Forecast confidence is moderate to high for central and northern parts of the Intermountain West and low to moderate for the Four Corners in the Western region.

The High Plains region also has experienced a combination of both degradation and improvement of abnormal dryness (D0) and drought (D1-D3) during the past 30 days over parts of North Dakota, Wyoming and the southeastern region. Looking ahead to the JAS season, warmer and drier conditions are favored across much of the region for the JAS season, persistence is forecast for existing drought over the region, where antecedent dryness exists at the onset of the JAS period, drought development is also favored despite JAS being a wet time of year for these regions.

Forecast confidence is moderate for the High Plains region.

During the past 30 days, parts of southern Texas, western Oklahoma, northeastern Arkansas and parts of Tennessee Valley have received beneficial rainfall and resulted in 1-3 class drought improvement or removal. However, much of the rain fell over areas not experiencing drought conditions and some areas (e.g. southern and western Texas and Oklahoma, northern Mississippi) missed meaningful rainfall and have seen 1-2 class degradations as well. Looking ahead to JAS, drought improvement or removal is likely in parts of Southern Texas and northern Mississippi, due to favorable precipitation in all range forecasts. Conversely, warmer and drier conditions are favored for July and JAS across the western Southern Plains and given the antecedent dryness already in place, portions of northern Texas and western Oklahoma are likely to see drought persist and expand in coverage through the end of September, despite being a climatologically wet time of year. The existing small drought over northern Arkansas is likely to persist, due to lack of wet signals in precipitation outlooks.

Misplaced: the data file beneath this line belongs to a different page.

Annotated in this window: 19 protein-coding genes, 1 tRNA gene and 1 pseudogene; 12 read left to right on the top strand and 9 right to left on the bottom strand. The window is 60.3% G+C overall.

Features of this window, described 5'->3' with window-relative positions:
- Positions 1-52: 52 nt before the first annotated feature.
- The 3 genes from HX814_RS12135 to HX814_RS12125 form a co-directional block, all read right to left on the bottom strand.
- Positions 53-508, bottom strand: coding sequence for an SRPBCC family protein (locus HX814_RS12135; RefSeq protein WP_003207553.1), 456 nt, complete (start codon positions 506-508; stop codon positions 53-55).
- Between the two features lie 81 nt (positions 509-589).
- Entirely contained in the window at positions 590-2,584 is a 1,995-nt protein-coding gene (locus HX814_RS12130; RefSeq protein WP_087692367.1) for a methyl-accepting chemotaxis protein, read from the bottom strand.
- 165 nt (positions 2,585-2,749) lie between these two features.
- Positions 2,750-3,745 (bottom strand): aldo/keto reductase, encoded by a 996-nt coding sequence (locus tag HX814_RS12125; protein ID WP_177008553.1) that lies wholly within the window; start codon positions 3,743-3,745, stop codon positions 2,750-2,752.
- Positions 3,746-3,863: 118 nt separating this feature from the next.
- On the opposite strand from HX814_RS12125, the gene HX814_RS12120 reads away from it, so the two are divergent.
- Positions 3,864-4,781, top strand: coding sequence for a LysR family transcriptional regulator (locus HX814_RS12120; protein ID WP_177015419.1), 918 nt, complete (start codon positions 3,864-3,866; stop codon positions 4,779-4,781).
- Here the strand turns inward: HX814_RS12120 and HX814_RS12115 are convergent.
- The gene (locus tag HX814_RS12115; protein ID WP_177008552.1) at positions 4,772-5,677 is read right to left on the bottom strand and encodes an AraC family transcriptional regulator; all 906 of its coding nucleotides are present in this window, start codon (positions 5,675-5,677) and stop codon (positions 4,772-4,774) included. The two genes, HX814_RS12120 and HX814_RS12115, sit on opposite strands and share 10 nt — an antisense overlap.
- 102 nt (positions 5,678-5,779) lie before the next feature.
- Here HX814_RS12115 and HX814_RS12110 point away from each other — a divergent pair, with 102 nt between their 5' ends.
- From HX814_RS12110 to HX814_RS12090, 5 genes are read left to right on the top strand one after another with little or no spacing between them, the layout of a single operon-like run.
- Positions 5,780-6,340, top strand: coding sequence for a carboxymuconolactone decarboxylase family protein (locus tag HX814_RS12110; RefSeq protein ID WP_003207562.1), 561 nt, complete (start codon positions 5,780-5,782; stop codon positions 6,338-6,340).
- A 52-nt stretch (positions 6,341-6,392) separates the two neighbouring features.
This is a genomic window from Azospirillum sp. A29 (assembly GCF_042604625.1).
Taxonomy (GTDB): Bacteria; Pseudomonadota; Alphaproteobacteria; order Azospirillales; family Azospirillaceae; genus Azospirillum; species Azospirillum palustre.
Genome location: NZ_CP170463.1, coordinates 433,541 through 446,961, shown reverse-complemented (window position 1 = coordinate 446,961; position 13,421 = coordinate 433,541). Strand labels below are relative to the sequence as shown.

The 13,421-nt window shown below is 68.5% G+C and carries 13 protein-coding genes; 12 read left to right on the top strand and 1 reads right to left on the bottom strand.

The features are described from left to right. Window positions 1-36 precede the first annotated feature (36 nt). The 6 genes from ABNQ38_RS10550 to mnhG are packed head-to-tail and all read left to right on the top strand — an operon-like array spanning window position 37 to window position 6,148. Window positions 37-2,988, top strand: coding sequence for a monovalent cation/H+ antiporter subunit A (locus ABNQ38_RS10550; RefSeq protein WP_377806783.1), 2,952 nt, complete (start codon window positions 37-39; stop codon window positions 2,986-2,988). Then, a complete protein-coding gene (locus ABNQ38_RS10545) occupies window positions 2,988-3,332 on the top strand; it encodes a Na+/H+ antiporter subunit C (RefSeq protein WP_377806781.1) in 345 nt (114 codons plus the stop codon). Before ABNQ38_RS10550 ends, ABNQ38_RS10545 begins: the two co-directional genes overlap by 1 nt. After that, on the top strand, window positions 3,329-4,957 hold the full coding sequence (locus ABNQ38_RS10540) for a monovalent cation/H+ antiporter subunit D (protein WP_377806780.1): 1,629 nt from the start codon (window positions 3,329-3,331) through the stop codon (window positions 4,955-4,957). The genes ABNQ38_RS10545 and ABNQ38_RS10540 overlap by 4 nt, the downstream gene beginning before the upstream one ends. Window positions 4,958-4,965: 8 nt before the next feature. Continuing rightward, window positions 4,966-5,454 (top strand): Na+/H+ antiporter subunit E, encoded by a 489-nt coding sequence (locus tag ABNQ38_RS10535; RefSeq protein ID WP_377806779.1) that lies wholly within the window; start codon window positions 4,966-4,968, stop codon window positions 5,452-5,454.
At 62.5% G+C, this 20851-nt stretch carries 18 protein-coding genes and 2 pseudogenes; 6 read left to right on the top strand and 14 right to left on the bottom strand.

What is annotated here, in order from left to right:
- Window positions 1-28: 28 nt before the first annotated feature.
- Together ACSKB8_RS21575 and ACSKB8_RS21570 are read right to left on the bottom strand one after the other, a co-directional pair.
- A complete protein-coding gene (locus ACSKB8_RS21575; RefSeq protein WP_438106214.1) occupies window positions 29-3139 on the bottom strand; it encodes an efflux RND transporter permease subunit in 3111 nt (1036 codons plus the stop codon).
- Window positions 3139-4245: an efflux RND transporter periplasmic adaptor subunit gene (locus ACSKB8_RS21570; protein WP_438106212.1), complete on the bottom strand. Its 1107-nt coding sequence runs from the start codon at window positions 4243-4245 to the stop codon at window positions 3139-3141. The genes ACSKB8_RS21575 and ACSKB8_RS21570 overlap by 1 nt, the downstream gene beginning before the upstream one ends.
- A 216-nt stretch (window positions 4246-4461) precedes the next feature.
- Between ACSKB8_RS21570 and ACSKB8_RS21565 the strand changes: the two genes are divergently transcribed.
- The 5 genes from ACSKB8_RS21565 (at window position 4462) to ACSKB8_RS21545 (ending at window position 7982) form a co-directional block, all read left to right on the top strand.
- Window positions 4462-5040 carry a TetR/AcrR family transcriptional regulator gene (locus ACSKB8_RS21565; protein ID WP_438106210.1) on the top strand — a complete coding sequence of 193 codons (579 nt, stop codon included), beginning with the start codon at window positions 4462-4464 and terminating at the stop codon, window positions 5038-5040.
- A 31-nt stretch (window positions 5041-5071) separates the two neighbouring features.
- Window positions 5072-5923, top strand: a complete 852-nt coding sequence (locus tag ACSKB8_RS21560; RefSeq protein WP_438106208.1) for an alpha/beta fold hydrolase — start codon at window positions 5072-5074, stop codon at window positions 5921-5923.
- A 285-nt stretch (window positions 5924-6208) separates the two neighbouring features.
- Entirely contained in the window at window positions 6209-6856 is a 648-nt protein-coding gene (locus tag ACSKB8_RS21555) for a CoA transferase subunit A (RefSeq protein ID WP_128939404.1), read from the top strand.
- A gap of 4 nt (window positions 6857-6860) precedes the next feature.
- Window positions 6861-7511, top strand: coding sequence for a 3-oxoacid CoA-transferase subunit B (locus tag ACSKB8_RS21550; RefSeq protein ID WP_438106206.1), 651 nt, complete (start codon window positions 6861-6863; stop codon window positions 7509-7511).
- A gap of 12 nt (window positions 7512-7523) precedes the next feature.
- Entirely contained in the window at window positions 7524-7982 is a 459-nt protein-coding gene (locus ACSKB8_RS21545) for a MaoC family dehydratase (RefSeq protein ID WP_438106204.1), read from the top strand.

Forecast confidence is moderate to high for the Southern region.

During the late spring, the Midwest became drought-free for the first time since June 2020. Unfortunately, two small areas of drought have just developed with increasing anomalous dryness across parts of the region again. Degradations are likely to continue through the JAS season and drought redevelopment is favored by the end of September, due to the lack of above-normal precipitation signals in the forecasts coupled with above-normal temperatures across much of the region. The eastern Corn Belt is vulnerable to the rapid onset of drought during the next few weeks due to: low topsoil and likelihood of above-normal temperatures with high evapotranspiration rates.